The matrimonial property regime is an influential factor in the taking out of a mortgage. In the context of cohabitation, which should be preferred: buy together or separately? Indivision or SCI?
Faced with a legally poorly regulated regime, it is better to rely on the expert hands of a mortgage professional, to obtain sound advice and optimized installation.
The matrimonial property regime of cohabitation
Defined by article 515-8 of the Civil Code, cohabitation is “a de facto union, characterized by a common life with a character of stability and continuity, between two people, of different sex or of the same sex, who live-in couple. “
But beyond its definition, the legislation does not establish rules specific to this matrimonial property regime, whether at the level of income tax, in matters of inheritance or gift. No legal link exists between the two partners.
In the context of a property purchase, it is up to the cohabiting partners to establish an indivision agreement, to rule in the event of separation or death of one of the two. In other words, in the first case for sharing accommodation and in the second, for the protection of the surviving partner.
Should you borrow with a joint loan?
Like a married or PACS couple, two cohabitees can become co-borrowers of a single mortgage. The banking establishment will moreover tend to present this solution for two reasons: beyond the simplicity of its installation, it offers more security to the lender. In fact, in the event of default, he may turn to the joint co-borrower to claim the sums due.
On the borrower side, the calculation is not as favorable. If the bank studies the combined income of a married couple, that of the cohabitees will be studied separately. At the risk of having a smaller financial envelope and a commitment from each protagonist on the total amount of the loan to contract.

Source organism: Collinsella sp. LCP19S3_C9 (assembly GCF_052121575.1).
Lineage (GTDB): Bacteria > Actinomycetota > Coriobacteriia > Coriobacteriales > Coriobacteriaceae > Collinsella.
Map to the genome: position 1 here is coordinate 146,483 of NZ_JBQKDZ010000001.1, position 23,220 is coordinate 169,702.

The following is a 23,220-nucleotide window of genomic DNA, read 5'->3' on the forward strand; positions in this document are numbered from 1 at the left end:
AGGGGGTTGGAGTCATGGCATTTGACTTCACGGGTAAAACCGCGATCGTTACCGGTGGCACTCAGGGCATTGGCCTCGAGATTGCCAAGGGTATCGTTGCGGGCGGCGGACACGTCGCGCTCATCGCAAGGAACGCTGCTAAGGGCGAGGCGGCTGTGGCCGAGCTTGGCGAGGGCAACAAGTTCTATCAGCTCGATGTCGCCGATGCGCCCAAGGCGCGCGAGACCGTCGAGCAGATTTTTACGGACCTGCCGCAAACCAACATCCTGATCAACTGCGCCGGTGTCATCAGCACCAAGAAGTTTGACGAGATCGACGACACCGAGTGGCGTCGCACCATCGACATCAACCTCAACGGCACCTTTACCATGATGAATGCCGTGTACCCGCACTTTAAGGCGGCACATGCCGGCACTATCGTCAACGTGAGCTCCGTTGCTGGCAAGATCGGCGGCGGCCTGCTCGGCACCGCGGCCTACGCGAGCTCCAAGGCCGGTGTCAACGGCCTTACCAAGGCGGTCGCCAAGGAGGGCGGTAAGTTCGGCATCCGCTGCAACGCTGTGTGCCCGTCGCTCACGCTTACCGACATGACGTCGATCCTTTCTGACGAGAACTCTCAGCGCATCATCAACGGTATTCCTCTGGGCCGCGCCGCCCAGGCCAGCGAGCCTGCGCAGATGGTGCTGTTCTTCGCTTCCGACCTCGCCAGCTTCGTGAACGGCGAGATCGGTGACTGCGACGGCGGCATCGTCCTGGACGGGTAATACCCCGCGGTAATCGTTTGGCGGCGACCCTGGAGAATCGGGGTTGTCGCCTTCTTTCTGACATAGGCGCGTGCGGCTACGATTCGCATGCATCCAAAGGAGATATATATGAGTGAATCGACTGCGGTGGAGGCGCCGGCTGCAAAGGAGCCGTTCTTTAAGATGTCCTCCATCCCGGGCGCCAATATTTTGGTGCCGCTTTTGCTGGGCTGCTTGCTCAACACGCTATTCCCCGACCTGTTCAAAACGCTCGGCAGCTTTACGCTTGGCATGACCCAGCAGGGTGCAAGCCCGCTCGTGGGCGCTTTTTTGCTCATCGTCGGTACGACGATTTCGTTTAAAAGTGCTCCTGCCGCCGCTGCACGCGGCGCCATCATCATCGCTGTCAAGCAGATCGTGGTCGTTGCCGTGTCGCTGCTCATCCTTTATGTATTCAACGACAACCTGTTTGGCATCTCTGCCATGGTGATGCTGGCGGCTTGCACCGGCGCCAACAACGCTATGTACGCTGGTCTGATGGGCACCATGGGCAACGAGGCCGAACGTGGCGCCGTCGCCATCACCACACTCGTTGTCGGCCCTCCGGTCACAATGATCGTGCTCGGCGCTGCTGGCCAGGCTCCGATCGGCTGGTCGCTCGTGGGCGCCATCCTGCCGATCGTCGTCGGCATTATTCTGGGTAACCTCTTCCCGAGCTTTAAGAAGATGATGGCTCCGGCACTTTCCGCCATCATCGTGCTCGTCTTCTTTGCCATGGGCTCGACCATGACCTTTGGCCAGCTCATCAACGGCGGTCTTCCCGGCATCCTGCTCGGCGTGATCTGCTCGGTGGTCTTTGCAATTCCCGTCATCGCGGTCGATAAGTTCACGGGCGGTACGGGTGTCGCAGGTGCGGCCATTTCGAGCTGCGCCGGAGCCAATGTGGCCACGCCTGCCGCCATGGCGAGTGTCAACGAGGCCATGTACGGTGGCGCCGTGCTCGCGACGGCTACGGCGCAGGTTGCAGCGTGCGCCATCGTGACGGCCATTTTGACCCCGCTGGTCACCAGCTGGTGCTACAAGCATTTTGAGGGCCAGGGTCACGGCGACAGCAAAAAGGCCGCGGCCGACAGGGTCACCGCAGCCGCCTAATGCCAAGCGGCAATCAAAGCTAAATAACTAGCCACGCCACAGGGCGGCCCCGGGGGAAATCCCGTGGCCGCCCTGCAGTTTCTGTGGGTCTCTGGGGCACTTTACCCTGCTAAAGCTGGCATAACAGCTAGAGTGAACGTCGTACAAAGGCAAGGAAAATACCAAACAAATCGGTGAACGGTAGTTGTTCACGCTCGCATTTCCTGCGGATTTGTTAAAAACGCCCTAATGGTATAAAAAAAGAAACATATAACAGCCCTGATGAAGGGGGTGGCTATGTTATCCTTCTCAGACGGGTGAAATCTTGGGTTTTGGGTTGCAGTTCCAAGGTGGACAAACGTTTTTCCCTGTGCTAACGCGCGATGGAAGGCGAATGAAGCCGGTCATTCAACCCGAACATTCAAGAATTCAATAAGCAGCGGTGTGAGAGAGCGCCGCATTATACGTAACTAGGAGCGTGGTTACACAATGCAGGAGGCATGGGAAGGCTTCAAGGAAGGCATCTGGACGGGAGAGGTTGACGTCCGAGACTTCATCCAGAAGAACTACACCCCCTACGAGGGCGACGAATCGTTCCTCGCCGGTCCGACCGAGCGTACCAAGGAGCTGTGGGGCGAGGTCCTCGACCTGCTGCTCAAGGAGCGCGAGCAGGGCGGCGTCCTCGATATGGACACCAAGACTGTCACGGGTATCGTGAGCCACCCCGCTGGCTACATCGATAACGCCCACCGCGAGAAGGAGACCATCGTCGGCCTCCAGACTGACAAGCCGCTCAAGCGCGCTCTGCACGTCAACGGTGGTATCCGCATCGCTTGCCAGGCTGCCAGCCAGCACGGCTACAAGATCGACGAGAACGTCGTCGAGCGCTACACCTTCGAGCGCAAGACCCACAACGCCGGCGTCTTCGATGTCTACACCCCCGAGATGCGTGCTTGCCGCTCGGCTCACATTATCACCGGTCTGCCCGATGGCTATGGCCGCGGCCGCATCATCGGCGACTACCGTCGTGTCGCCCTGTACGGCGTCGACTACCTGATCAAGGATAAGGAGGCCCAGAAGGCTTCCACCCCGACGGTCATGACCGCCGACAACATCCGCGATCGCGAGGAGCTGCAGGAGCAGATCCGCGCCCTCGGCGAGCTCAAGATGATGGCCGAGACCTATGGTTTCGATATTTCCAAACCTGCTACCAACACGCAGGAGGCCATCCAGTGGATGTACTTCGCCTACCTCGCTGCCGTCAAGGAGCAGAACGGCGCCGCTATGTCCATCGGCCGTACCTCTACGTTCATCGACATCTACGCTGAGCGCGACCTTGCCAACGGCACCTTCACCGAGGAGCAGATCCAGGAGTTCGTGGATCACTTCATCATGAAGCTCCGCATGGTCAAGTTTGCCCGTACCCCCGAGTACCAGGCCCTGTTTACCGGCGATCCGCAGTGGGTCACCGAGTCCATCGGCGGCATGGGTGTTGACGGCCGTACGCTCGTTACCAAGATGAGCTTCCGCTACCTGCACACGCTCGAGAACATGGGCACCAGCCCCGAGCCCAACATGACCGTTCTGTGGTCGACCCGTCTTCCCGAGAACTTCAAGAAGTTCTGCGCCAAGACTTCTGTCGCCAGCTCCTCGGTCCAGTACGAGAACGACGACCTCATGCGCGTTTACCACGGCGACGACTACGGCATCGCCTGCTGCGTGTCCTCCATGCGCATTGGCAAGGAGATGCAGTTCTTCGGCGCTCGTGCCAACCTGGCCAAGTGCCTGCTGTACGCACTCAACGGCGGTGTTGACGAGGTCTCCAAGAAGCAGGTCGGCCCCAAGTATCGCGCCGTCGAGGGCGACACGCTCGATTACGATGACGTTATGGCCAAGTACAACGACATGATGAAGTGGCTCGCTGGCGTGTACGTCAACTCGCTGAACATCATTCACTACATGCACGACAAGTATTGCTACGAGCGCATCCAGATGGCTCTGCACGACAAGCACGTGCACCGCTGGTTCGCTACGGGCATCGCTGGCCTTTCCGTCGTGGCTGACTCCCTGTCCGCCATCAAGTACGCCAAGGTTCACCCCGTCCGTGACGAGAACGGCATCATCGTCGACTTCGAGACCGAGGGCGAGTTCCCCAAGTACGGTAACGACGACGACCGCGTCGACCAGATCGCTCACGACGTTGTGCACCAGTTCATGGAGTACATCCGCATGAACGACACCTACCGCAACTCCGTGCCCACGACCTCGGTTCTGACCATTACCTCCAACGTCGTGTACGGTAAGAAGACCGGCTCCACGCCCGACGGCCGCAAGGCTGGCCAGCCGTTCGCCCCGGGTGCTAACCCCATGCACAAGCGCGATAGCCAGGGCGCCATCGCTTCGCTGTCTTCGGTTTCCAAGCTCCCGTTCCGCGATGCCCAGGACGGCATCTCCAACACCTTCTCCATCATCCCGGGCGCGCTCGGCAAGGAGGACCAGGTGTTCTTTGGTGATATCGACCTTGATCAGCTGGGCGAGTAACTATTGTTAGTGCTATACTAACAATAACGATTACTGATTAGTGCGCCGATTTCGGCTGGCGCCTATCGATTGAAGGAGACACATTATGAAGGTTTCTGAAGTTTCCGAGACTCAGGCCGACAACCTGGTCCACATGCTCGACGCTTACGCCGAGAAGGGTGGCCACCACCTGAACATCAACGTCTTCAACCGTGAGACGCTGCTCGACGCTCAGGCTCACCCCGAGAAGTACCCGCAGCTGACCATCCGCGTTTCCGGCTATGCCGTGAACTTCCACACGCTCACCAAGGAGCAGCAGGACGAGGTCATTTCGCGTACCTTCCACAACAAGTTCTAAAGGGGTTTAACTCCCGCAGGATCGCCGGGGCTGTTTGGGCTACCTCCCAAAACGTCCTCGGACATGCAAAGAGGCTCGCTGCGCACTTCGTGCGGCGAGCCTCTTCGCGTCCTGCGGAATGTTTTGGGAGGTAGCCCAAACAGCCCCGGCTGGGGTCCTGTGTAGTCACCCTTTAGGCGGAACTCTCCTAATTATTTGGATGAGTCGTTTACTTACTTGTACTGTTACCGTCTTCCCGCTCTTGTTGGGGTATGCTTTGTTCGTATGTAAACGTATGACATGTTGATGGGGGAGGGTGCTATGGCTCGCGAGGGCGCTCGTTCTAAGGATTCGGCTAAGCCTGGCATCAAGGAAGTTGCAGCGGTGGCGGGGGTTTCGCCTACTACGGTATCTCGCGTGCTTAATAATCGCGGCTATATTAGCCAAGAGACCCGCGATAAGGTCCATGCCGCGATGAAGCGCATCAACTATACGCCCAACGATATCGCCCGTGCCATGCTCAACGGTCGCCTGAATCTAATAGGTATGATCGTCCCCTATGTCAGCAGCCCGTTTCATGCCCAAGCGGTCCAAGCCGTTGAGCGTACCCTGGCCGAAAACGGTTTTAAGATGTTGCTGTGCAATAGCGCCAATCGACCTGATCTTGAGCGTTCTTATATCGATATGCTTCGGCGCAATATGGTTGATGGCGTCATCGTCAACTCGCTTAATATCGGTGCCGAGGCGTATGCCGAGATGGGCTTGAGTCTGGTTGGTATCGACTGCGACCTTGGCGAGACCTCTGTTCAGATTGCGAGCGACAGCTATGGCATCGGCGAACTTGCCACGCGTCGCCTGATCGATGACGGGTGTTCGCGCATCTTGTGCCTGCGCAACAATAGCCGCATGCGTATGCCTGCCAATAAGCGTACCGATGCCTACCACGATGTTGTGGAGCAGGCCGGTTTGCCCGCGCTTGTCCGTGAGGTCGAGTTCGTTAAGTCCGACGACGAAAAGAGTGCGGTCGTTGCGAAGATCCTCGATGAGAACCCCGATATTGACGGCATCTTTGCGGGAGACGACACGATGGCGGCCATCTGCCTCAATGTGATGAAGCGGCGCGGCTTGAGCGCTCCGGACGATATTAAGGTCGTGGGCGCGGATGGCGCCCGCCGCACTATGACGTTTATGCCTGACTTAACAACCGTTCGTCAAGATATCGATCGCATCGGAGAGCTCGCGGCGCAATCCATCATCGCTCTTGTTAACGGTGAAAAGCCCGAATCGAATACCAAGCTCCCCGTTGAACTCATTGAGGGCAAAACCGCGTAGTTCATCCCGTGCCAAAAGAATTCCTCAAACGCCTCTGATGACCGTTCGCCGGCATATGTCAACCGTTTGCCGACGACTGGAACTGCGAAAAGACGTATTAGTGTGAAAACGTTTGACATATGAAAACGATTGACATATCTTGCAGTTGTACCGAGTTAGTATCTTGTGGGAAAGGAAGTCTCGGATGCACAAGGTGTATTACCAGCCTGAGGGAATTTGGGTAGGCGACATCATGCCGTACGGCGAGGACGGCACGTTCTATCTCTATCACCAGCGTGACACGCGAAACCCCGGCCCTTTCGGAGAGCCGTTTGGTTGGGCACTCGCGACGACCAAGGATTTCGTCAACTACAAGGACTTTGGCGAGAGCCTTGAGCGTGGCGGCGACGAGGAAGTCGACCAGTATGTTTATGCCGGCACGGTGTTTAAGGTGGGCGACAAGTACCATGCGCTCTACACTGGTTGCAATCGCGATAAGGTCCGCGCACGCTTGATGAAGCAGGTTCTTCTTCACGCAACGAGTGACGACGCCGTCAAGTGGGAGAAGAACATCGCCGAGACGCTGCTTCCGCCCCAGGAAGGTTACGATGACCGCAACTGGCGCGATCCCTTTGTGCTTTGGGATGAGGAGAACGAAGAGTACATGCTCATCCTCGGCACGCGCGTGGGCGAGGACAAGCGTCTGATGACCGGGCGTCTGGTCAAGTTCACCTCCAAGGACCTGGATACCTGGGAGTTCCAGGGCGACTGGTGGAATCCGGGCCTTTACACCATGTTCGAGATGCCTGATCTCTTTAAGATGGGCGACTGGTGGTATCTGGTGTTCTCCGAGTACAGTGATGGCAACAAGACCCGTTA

Should we prefer to take out two separate loans?
In cohabitation, a couple can choose to realize a separate loan. Each borrower taking out a loan up to what he can financially contribute and acting as surety for the other, up to the limit of his share. In this way, they protect their respective assets, in the event of one of them defaulting. Unfortunately, few banks allow this type of arrangement.
The most frequent solution is to use joint ownership: each protagonist owns part of the property (quota), reflecting their financial participation in the purchase. For this, it is sufficient that the names of the two borrowers appear on the sales contract.
Borrow through a Good Finance
Another solution is to borrow through a Good Finance, in accordance with article 1845 of the Civil Code. Each cohabiting partner pays a capital contribution to obtain shares. The company then proceeds to purchase, becomes the owner and makes the property available to the couple free of charge.
With a matrimonial property regime offering no legal protection, it is strongly recommended to call on a professional, to choose the solution most suited to your situation, before making your loan.
Beyond his qualities as a negotiator, a free real estate broker will also guarantee you the best financial package, while providing for cases of resale, separation or death.